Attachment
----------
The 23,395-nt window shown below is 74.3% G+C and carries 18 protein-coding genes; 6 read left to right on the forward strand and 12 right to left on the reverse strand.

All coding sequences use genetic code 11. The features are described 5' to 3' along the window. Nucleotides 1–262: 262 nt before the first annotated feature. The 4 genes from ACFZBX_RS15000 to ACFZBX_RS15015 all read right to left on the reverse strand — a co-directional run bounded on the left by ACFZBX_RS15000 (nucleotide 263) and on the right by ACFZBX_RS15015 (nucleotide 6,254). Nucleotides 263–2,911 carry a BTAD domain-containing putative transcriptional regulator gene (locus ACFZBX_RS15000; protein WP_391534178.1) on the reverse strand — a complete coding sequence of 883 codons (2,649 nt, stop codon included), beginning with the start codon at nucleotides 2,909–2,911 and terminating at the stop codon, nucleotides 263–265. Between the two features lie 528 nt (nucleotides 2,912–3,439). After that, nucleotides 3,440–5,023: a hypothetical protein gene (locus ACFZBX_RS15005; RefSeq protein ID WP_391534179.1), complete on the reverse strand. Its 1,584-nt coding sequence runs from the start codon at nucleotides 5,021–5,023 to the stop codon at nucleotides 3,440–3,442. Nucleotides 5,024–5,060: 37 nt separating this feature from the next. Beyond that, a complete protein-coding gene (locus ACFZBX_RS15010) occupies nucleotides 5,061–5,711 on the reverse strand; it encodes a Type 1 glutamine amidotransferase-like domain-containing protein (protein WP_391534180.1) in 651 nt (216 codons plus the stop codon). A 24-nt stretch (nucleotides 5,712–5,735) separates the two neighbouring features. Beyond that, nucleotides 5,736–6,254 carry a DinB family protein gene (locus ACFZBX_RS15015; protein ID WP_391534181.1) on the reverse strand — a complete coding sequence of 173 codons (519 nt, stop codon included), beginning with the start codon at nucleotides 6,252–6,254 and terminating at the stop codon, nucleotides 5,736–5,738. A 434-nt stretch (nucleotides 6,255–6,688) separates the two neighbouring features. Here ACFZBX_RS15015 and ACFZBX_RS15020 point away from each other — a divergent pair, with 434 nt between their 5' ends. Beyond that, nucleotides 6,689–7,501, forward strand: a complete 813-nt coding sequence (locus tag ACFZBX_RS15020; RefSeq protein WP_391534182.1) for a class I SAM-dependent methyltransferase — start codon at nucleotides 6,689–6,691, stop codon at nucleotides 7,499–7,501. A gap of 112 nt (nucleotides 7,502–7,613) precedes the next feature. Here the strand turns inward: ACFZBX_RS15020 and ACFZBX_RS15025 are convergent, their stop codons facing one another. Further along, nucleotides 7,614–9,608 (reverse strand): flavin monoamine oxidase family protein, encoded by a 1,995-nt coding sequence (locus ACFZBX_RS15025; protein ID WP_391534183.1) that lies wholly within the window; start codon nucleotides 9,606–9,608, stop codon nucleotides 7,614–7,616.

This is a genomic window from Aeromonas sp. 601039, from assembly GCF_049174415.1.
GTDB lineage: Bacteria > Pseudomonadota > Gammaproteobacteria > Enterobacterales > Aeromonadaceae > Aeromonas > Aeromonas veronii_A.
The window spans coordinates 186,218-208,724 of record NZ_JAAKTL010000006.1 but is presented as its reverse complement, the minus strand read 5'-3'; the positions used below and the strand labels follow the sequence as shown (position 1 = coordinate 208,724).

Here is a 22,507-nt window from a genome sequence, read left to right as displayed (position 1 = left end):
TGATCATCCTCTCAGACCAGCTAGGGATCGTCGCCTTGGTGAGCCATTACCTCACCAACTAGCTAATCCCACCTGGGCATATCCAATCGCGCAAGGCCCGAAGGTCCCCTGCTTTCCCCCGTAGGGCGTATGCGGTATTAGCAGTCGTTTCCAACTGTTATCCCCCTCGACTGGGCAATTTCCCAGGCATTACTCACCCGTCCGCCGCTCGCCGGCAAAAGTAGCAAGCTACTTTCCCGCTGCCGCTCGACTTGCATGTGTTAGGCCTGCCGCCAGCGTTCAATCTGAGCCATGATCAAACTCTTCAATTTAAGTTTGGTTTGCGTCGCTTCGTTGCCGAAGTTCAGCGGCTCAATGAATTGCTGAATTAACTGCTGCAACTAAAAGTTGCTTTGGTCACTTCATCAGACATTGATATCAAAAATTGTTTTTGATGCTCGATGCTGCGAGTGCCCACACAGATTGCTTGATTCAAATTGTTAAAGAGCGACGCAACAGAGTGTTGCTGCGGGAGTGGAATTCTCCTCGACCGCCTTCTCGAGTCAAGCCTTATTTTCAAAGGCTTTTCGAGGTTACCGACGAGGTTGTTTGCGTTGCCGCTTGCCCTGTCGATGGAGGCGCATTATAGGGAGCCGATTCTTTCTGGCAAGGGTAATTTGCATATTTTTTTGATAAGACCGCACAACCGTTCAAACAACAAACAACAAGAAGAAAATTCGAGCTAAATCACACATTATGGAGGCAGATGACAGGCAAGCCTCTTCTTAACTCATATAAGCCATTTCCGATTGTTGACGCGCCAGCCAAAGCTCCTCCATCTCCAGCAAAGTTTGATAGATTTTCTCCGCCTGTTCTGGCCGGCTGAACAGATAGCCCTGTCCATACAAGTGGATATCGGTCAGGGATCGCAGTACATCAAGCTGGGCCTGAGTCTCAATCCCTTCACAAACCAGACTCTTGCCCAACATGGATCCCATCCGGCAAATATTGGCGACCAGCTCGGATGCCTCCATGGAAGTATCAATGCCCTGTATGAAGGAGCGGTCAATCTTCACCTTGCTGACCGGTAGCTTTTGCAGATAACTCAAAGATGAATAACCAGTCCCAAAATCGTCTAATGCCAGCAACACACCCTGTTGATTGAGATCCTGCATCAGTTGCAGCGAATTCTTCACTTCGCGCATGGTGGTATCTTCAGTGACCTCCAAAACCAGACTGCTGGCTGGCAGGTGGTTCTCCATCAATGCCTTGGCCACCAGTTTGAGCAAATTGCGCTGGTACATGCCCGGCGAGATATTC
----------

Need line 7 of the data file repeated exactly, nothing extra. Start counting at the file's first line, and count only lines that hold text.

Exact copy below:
TGATCATCCTCTCAGACCAGCTAGGGATCGTCGCCTTGGTGAGCCATTACCTCACCAACTAGCTAATCCCACCTGGGCATATCCAATCGCGCAAGGCCCGAAGGTCCCCTGCTTTCCCCCGTAGGGCGTATGCGGTATTAGCAGTCGTTTCCAACTGTTATCCCCCTCGACTGGGCAATTTCCCAGGCATTACTCACCCGTCCGCCGCTCGCCGGCAAAAGTAGCAAGCTACTTTCCCGCTGCCGCTCGACTTGCATGTGTTAGGCCTGCCGCCAGCGTTCAATCTGAGCCATGATCAAACTCTTCAATTTAAGTTTGGTTTGCGTCGCTTCGTTGCCGAAGTTCAGCGGCTCAATGAATTGCTGAATTAACTGCTGCAACTAAAAGTTGCTTTGGTCACTTCATCAGACATTGATATCAAAAATTGTTTTTGATGCTCGATGCTGCGAGTGCCCACACAGATTGCTTGATTCAAATTGTTAAAGAGCGACGCAACAGAGTGTTGCTGCGGGAGTGGAATTCTCCTCGACCGCCTTCTCGAGTCAAGCCTTATTTTCAAAGGCTTTTCGAGGTTACCGACGAGGTTGTTTGCGTTGCCGCTTGCCCTGTCGATGGAGGCGCATTATAGGGAGCCGATTCTTTCTGGCAAGGGTAATTTGCATATTTTTTTGATAAGACCGCACAACCGTTCAAACAACAAACAACAAGAAGAAAATTCGAGCTAAATCACACATTATGGAGGCAGATGACAGGCAAGCCTCTTCTTAACTCATATAAGCCATTTCCGATTGTTGACGCGCCAGCCAAAGCTCCTCCATCTCCAGCAAAGTTTGATAGATTTTCTCCGCCTGTTCTGGCCGGCTGAACAGATAGCCCTGTCCATACAAGTGGATATCGGTCAGGGATCGCAGTACATCAAGCTGGGCCTGAGTCTCAATCCCTTCACAAACCAGACTCTTGCCCAACATGGATCCCATCCGGCAAATATTGGCGACCAGCTCGGATGCCTCCATGGAAGTATCAATGCCCTGTATGAAGGAGCGGTCAATCTTCACCTTGCTGACCGGTAGCTTTTGCAGATAACTCAAAGATGAATAACCAGTCCCAAAATCGTCTAATGCCAGCAACACACCCTGTTGATTGAGATCCTGCATCAGTTGCAGCGAATTCTTCACTTCGCGCATGGTGGTATCTTCAGTGACCTCCAAAACCAGACTGCTGGCTGGCAGGTGGTTCTCCATCAATGCCTTGGCCACCAGTTTGAGCAAATTGCGCTGGTACATGCCCGGCGAGATATTC